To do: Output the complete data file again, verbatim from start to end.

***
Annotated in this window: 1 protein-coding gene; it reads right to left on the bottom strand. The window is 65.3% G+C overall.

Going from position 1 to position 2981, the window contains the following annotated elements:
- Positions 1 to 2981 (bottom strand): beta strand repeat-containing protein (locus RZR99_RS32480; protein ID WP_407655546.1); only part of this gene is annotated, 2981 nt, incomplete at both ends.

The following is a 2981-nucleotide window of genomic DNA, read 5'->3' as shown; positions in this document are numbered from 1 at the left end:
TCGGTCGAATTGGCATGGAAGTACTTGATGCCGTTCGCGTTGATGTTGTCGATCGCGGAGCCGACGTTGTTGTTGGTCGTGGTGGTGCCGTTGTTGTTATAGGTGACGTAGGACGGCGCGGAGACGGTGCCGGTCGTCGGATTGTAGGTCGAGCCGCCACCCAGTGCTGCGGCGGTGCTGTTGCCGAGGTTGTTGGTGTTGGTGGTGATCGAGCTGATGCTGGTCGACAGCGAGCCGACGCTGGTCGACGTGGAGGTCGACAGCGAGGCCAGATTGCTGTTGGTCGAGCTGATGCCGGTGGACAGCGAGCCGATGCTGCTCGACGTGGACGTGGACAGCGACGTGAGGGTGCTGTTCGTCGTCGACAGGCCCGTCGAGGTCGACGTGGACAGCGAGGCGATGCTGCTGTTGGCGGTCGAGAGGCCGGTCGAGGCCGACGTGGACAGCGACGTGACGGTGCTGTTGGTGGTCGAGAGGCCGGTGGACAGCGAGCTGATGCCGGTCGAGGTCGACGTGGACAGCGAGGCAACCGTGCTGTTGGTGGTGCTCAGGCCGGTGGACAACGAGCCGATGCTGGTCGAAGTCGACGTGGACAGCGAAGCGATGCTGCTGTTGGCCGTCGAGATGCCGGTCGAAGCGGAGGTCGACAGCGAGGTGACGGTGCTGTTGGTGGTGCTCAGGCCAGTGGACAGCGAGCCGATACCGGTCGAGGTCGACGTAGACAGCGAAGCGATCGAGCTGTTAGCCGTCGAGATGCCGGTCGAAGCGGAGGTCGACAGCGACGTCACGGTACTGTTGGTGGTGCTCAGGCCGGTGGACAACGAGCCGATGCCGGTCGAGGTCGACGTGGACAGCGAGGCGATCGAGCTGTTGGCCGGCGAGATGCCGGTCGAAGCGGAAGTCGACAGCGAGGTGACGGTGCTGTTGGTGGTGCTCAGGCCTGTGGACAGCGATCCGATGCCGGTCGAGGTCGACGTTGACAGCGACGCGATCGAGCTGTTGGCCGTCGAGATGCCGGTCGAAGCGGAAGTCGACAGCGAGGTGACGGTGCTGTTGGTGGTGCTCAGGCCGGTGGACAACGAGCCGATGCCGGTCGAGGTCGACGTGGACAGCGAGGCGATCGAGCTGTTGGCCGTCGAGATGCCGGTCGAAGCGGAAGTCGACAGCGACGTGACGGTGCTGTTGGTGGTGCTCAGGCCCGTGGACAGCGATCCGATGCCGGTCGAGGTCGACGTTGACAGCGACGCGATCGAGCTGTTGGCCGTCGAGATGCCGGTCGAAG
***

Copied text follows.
Annotated in this window: 1 protein-coding gene; it reads right to left on the bottom strand. The window is 65.3% G+C overall.

Going from position 1 to position 2981, the window contains the following annotated elements:
- Positions 1 to 2981 (bottom strand): beta strand repeat-containing protein (locus RZR99_RS32480; protein ID WP_407655546.1); only part of this gene is annotated, 2981 nt, incomplete at both ends.

The following is a 2981-nucleotide window of genomic DNA, read 5'->3' as shown; positions in this document are numbered from 1 at the left end:
TCGGTCGAATTGGCATGGAAGTACTTGATGCCGTTCGCGTTGATGTTGTCGATCGCGGAGCCGACGTTGTTGTTGGTCGTGGTGGTGCCGTTGTTGTTATAGGTGACGTAGGACGGCGCGGAGACGGTGCCGGTCGTCGGATTGTAGGTCGAGCCGCCACCCAGTGCTGCGGCGGTGCTGTTGCCGAGGTTGTTGGTGTTGGTGGTGATCGAGCTGATGCTGGTCGACAGCGAGCCGACGCTGGTCGACGTGGAGGTCGACAGCGAGGCCAGATTGCTGTTGGTCGAGCTGATGCCGGTGGACAGCGAGCCGATGCTGCTCGACGTGGACGTGGACAGCGACGTGAGGGTGCTGTTCGTCGTCGACAGGCCCGTCGAGGTCGACGTGGACAGCGAGGCGATGCTGCTGTTGGCGGTCGAGAGGCCGGTCGAGGCCGACGTGGACAGCGACGTGACGGTGCTGTTGGTGGTCGAGAGGCCGGTGGACAGCGAGCTGATGCCGGTCGAGGTCGACGTGGACAGCGAGGCAACCGTGCTGTTGGTGGTGCTCAGGCCGGTGGACAACGAGCCGATGCTGGTCGAAGTCGACGTGGACAGCGAAGCGATGCTGCTGTTGGCCGTCGAGATGCCGGTCGAAGCGGAGGTCGACAGCGAGGTGACGGTGCTGTTGGTGGTGCTCAGGCCAGTGGACAGCGAGCCGATACCGGTCGAGGTCGACGTAGACAGCGAAGCGATCGAGCTGTTAGCCGTCGAGATGCCGGTCGAAGCGGAGGTCGACAGCGACGTCACGGTACTGTTGGTGGTGCTCAGGCCGGTGGACAACGAGCCGATGCCGGTCGAGGTCGACGTGGACAGCGAGGCGATCGAGCTGTTGGCCGGCGAGATGCCGGTCGAAGCGGAAGTCGACAGCGAGGTGACGGTGCTGTTGGTGGTGCTCAGGCCTGTGGACAGCGATCCGATGCCGGTCGAGGTCGACGTTGACAGCGACGCGATCGAGCTGTTGGCCGTCGAGATGCCGGTCGAAGCGGAAGTCGACAGCGAGGTGACGGTGCTGTTGGTGGTGCTCAGGCCGGTGGACAACGAGCCGATGCCGGTCGAGGTCGACGTGGACAGCGAGGCGATCGAGCTGTTGGCCGTCGAGATGCCGGTCGAAGCGGAAGTCGACAGCGACGTGACGGTGCTGTTGGTGGTGCTCAGGCCCGTGGACAGCGATCCGATGCCGGTCGAGGTCGACGTTGACAGCGACGCGATCGAGCTGTTGGCCGTCGAGATGCCGGTCGAAG